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Climate Change and Food Security: Do Spatial Spillovers Matter?

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  • Eric Nazindigouba KERE

    ()

  • Somlanare Romuald KINDA

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Abstract

This article analyzes the role of spatial spillovers in the relationship between climate change and food security in developing countries over the period of 1971-2010. Using a Samuelson’s spatial price equilibrium model (theoretically) and Spatial Durbin Model (empirically), results show a strategic substitutability between the levels of food availability in the countries suggesting that an increase of food availability in a given country decreases the food availability of neighboring countries. Second climate change (water balance variability, droughts, floods and extreme temperatures) reduces food availability both in the affected countries and its main food trading partners. Third, food demand factors in a country may have the opposite (asymmetric) effect on its major trading partners. Fourth, supply factors have symmetric impact on food availability.

Suggested Citation

  • Eric Nazindigouba KERE & Somlanare Romuald KINDA, 2016. "Climate Change and Food Security: Do Spatial Spillovers Matter?," Working Papers 201604, CERDI.
  • Handle: RePEc:cdi:wpaper:1788
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    References listed on IDEAS

    as
    1. Somlanare Romuald KINDA & Félix BADOLO, 2014. "Climatic Variability and Food Security in Developing Countries," Working Papers 201405, CERDI.
    2. Richard M. Adams, 1989. "Global Climate Change and Agriculture: An Economic Perspective," American Journal of Agricultural Economics, Agricultural and Applied Economics Association, vol. 71(5), pages 1272-1279.
    3. Barry K. Goodwin & Nicholas E. Piggott, 2001. "Spatial Market Integration in the Presence of Threshold Effects," American Journal of Agricultural Economics, Agricultural and Applied Economics Association, vol. 83(2), pages 302-317.
    4. Lee, Lung-fei & Yu, Jihai, 2010. "Estimation of spatial autoregressive panel data models with fixed effects," Journal of Econometrics, Elsevier, vol. 154(2), pages 165-185, February.
    5. Christopher B. Barrett & Jau Rong Li, 2002. "Distinguishing between Equilibrium and Integration in Spatial Price Analysis," American Journal of Agricultural Economics, Agricultural and Applied Economics Association, vol. 84(2), pages 292-307.
    6. J. Elhorst, 2010. "Applied Spatial Econometrics: Raising the Bar," Spatial Economic Analysis, Taylor & Francis Journals, vol. 5(1), pages 9-28.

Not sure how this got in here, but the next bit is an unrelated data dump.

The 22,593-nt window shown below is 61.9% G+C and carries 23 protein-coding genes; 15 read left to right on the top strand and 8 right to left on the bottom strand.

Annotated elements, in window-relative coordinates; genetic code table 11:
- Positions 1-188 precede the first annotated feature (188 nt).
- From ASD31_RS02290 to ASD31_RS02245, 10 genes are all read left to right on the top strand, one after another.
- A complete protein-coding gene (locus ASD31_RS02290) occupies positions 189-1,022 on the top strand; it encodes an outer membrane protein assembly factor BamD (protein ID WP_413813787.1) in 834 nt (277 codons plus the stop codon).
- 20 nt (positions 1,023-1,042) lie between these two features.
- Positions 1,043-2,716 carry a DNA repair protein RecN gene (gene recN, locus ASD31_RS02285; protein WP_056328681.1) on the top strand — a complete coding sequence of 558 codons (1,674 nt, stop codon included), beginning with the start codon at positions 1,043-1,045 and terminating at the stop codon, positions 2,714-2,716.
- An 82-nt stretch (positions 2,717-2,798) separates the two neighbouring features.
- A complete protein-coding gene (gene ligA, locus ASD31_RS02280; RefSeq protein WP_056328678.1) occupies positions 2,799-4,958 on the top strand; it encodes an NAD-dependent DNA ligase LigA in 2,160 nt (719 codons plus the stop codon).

7. Wolfram Schlenker & W. Michael Hanemann & Anthony C. Fisher, 2005. "Will U.S. Agriculture Really Benefit from Global Warming? Accounting for Irrigation in the Hedonic Approach," American Economic Review, American Economic Association, vol. 95(1), pages 395-406, March.
    8. Bob Baulch, 1997. "Transfer Costs, Spatial Arbitrage, and Testing for Food Market Integration," American Journal of Agricultural Economics, Agricultural and Applied Economics Association, vol. 79(2), pages 477-487.
    9. Toya, Hideki & Skidmore, Mark, 2007. "Economic development and the impacts of natural disasters," Economics Letters, Elsevier, vol. 94(1), pages 20-25, January.
    10. Olivier Deschênes & Michael Greenstone, 2007. "The Economic Impacts of Climate Change: Evidence from Agricultural Output and Random Fluctuations in Weather," American Economic Review, American Economic Association, vol. 97(1), pages 354-385, March.
    11. Lin, Xu & Lee, Lung-fei, 2010. "GMM estimation of spatial autoregressive models with unknown heteroskedasticity," Journal of Econometrics, Elsevier, vol. 157(1), pages 34-52, July.
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    More about this item

    Keywords

    Food security; Climate change; Spatial spillovers; Spatial econometrics; Developing countries.;

    JEL classification:

    • Q54 - Agricultural and Natural Resource Economics; Environmental and Ecological Economics - - Environmental Economics - - - Climate; Natural Disasters and their Management; Global Warming
    • Q18 - Agricultural and Natural Resource Economics; Environmental and Ecological Economics - - Agriculture - - - Agricultural Policy; Food Policy
    • Q17 - Agricultural and Natural Resource Economics; Environmental and Ecological Economics - - Agriculture - - - Agriculture in International Trade
    • C23 - Mathematical and Quantitative Methods - - Single Equation Models; Single Variables - - - Models with Panel Data; Spatio-temporal Models

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